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Imported Inflation in South Africa: An Empirical Study

  • Kevin Nell

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The main objective of this paper is to analyse the inflationary impact of exchange rate depreciation in South Africa over the period 1984-1998 when the monetary authorities adopted a more market-oriented exchange rate system. Although the empirical part of the paper extensively focuses on this period, the analysis also concentrates on the period 1973-1983 to determine whether the underlying causes of inflation have changed following significant structural, political and institutional changes. From a macroeconomic perspective, the empirical results show that the long-run causes of inflation in South Africa have changed from a demand-pull inflation over the period 1973-1983, to a cost-push cause (import prices and wage rate changes) of inflation since 1987 when a market determined exchange rate finally stabilised.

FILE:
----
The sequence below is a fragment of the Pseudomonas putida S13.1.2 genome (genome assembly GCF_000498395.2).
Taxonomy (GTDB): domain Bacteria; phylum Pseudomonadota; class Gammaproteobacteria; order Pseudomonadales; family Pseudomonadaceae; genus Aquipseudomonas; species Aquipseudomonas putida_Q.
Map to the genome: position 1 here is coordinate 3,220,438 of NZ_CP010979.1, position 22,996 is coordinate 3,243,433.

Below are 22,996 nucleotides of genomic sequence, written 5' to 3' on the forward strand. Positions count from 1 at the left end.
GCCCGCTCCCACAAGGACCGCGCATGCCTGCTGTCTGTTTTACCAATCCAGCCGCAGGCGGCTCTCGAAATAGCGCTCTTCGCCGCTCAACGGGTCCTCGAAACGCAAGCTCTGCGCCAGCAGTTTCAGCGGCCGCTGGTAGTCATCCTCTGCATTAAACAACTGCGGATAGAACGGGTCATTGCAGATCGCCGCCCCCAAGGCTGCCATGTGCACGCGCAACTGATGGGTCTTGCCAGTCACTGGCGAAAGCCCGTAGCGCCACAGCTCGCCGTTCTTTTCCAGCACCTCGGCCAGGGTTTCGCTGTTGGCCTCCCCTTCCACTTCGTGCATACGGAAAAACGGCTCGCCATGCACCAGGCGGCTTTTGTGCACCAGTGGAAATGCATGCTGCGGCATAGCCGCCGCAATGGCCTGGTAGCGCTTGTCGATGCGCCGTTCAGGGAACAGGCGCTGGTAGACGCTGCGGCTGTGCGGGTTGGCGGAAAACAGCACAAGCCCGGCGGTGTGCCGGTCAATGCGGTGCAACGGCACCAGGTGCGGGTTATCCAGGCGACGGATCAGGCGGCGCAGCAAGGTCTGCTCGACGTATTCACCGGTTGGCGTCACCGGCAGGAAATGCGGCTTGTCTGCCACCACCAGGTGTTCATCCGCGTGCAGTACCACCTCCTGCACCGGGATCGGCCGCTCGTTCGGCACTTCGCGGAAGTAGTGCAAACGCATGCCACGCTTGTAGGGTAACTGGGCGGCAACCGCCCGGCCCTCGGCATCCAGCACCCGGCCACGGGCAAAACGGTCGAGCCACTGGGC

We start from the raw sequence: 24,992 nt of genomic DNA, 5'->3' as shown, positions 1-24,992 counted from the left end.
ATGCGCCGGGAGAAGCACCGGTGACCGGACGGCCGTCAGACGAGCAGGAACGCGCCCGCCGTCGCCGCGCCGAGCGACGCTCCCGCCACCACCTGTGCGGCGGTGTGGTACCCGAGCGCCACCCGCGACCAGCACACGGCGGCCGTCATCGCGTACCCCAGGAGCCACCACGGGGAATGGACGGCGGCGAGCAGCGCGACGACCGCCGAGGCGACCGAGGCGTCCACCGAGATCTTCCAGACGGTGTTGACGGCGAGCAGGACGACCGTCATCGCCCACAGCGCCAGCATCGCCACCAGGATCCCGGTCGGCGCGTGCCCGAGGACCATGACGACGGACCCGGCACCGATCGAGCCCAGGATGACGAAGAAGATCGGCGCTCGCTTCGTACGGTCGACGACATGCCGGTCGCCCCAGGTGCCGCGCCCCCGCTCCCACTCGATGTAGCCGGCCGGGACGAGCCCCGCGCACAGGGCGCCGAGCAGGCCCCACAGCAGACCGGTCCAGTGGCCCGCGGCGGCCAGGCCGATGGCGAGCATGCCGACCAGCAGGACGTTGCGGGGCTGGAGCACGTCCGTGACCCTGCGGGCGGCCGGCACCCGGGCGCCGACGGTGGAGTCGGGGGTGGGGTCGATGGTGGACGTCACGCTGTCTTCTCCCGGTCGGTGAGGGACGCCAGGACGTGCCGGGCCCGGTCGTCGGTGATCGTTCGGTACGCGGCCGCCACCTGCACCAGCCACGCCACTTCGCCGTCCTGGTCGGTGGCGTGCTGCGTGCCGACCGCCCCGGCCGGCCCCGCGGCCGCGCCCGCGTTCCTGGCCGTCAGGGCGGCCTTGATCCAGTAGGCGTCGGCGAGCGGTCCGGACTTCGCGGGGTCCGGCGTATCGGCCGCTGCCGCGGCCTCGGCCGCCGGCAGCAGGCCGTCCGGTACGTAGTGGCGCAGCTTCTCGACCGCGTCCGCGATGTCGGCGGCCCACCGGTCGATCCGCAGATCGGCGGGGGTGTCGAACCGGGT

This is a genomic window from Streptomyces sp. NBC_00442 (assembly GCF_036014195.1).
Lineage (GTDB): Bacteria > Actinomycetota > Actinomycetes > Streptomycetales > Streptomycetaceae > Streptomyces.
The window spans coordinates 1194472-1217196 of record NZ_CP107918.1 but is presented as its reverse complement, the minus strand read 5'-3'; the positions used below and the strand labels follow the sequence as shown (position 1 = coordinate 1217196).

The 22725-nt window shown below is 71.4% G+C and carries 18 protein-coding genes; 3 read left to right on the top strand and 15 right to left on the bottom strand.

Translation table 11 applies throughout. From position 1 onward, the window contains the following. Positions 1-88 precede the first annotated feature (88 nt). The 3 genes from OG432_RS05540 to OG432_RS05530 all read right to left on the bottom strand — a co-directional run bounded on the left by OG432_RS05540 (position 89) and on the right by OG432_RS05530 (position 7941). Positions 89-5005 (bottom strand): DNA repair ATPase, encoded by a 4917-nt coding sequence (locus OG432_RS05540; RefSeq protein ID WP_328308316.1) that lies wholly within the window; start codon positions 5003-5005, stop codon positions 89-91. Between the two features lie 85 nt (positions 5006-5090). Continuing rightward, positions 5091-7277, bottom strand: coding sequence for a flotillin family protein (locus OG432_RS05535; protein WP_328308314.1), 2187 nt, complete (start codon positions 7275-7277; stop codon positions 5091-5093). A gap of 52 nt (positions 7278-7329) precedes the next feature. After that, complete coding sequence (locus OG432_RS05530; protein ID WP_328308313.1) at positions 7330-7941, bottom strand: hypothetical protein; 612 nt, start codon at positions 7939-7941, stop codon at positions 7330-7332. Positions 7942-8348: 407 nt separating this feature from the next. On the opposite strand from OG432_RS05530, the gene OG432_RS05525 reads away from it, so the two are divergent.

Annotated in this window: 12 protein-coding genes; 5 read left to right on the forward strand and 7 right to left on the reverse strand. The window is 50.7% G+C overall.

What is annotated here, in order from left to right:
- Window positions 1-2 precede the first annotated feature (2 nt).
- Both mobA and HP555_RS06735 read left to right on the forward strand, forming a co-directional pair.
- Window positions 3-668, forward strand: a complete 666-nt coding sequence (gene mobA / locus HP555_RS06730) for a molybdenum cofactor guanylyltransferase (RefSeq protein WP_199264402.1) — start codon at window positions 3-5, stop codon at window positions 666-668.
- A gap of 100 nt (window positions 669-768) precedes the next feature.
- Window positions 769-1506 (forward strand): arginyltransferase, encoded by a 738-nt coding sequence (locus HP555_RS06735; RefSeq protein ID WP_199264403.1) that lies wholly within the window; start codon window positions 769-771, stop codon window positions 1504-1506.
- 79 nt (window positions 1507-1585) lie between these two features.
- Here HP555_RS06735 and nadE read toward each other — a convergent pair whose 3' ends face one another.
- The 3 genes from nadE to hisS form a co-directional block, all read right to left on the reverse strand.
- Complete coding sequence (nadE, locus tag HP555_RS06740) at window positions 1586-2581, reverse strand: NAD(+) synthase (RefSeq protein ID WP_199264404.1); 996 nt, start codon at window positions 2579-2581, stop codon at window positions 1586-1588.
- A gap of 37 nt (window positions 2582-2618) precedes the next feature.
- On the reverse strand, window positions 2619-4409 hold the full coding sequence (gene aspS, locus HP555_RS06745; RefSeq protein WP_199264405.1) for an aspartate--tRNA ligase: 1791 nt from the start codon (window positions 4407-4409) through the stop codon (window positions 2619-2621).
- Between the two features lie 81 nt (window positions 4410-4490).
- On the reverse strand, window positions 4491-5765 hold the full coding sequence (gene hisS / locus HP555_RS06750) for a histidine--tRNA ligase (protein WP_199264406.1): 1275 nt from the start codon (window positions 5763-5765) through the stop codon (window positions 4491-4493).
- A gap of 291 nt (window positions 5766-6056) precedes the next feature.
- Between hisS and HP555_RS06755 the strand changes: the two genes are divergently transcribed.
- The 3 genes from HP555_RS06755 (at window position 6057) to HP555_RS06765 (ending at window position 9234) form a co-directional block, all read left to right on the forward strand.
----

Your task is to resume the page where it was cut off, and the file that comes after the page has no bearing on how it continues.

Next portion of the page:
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File URL: ftp://ftp.ukc.ac.uk/pub/ejr/RePEc/ukc/ukcedp/0005.pdf
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Paper provided by School of Economics, University of Kent in its series Studies in Economics with number 0005.

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Date of creation: May 2000
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Handle: RePEc:ukc:ukcedp:0005
Contact details of provider: Postal: School of Economics, University of Kent, Canterbury, Kent, CT2 7NP
Phone: +44 (0)1227 827497
Web page: http://www.kent.ac.uk/economics/

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